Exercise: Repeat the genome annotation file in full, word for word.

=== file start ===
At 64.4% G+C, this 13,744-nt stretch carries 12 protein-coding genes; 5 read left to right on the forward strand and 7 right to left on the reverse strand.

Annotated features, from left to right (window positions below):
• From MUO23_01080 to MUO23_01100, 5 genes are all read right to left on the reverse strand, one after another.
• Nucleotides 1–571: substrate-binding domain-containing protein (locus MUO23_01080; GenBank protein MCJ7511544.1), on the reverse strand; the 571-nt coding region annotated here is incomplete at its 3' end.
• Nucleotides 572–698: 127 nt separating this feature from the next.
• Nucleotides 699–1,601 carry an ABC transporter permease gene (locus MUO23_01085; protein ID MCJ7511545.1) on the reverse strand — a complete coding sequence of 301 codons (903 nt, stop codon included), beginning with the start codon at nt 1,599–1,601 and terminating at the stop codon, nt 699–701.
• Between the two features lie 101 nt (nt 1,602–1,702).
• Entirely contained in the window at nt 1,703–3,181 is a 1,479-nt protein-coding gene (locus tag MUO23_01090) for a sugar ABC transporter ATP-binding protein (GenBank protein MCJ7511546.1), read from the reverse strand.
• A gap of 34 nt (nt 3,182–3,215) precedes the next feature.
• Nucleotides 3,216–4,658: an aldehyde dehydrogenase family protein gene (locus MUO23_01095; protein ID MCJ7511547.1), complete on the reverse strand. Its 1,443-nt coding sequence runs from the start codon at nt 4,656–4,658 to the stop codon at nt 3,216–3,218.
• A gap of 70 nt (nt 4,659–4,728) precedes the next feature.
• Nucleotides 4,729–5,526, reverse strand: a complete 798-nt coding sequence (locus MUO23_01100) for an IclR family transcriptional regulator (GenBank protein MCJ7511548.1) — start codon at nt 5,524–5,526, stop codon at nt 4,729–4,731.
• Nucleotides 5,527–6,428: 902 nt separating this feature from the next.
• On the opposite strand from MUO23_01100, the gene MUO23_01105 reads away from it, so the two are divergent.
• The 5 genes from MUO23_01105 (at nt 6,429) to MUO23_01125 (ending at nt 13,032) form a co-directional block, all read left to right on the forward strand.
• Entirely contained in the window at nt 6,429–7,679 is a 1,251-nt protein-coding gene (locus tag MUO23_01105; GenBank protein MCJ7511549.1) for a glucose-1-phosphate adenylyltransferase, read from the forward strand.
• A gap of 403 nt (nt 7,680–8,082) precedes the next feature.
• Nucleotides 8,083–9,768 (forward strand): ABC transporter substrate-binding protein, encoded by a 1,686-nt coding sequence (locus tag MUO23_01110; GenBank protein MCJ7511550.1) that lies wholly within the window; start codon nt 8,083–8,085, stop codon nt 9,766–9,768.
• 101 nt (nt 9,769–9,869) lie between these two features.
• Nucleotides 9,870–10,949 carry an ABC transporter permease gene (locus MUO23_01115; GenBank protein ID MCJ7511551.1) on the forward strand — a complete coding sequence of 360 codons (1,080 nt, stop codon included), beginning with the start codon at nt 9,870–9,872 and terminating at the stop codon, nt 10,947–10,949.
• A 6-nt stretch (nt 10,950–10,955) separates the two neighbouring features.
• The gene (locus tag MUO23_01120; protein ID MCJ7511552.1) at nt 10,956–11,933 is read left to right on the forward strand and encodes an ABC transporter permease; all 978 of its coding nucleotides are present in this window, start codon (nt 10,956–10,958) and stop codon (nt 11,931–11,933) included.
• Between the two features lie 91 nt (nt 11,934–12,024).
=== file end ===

At 64.4% G+C, this 13,744-nt stretch carries 12 protein-coding genes; 5 read left to right on the forward strand and 7 right to left on the reverse strand.

Annotated features, from left to right (window positions below):
• From MUO23_01080 to MUO23_01100, 5 genes are all read right to left on the reverse strand, one after another.
• Nucleotides 1–571: substrate-binding domain-containing protein (locus MUO23_01080; GenBank protein MCJ7511544.1), on the reverse strand; the 571-nt coding region annotated here is incomplete at its 3' end.
• Nucleotides 572–698: 127 nt separating this feature from the next.
• Nucleotides 699–1,601 carry an ABC transporter permease gene (locus MUO23_01085; protein ID MCJ7511545.1) on the reverse strand — a complete coding sequence of 301 codons (903 nt, stop codon included), beginning with the start codon at nt 1,599–1,601 and terminating at the stop codon, nt 699–701.
• Between the two features lie 101 nt (nt 1,602–1,702).
• Entirely contained in the window at nt 1,703–3,181 is a 1,479-nt protein-coding gene (locus tag MUO23_01090) for a sugar ABC transporter ATP-binding protein (GenBank protein MCJ7511546.1), read from the reverse strand.
• A gap of 34 nt (nt 3,182–3,215) precedes the next feature.
• Nucleotides 3,216–4,658: an aldehyde dehydrogenase family protein gene (locus MUO23_01095; protein ID MCJ7511547.1), complete on the reverse strand. Its 1,443-nt coding sequence runs from the start codon at nt 4,656–4,658 to the stop codon at nt 3,216–3,218.
• A gap of 70 nt (nt 4,659–4,728) precedes the next feature.
• Nucleotides 4,729–5,526, reverse strand: a complete 798-nt coding sequence (locus MUO23_01100) for an IclR family transcriptional regulator (GenBank protein MCJ7511548.1) — start codon at nt 5,524–5,526, stop codon at nt 4,729–4,731.
• Nucleotides 5,527–6,428: 902 nt separating this feature from the next.
• On the opposite strand from MUO23_01100, the gene MUO23_01105 reads away from it, so the two are divergent.
• The 5 genes from MUO23_01105 (at nt 6,429) to MUO23_01125 (ending at nt 13,032) form a co-directional block, all read left to right on the forward strand.
• Entirely contained in the window at nt 6,429–7,679 is a 1,251-nt protein-coding gene (locus tag MUO23_01105; GenBank protein MCJ7511549.1) for a glucose-1-phosphate adenylyltransferase, read from the forward strand.
• A gap of 403 nt (nt 7,680–8,082) precedes the next feature.
• Nucleotides 8,083–9,768 (forward strand): ABC transporter substrate-binding protein, encoded by a 1,686-nt coding sequence (locus tag MUO23_01110; GenBank protein MCJ7511550.1) that lies wholly within the window; start codon nt 8,083–8,085, stop codon nt 9,766–9,768.
• 101 nt (nt 9,769–9,869) lie between these two features.
• Nucleotides 9,870–10,949 carry an ABC transporter permease gene (locus MUO23_01115; GenBank protein ID MCJ7511551.1) on the forward strand — a complete coding sequence of 360 codons (1,080 nt, stop codon included), beginning with the start codon at nt 9,870–9,872 and terminating at the stop codon, nt 10,947–10,949.
• A 6-nt stretch (nt 10,950–10,955) separates the two neighbouring features.
• The gene (locus tag MUO23_01120; protein ID MCJ7511552.1) at nt 10,956–11,933 is read left to right on the forward strand and encodes an ABC transporter permease; all 978 of its coding nucleotides are present in this window, start codon (nt 10,956–10,958) and stop codon (nt 11,931–11,933) included.
• Between the two features lie 91 nt (nt 11,934–12,024).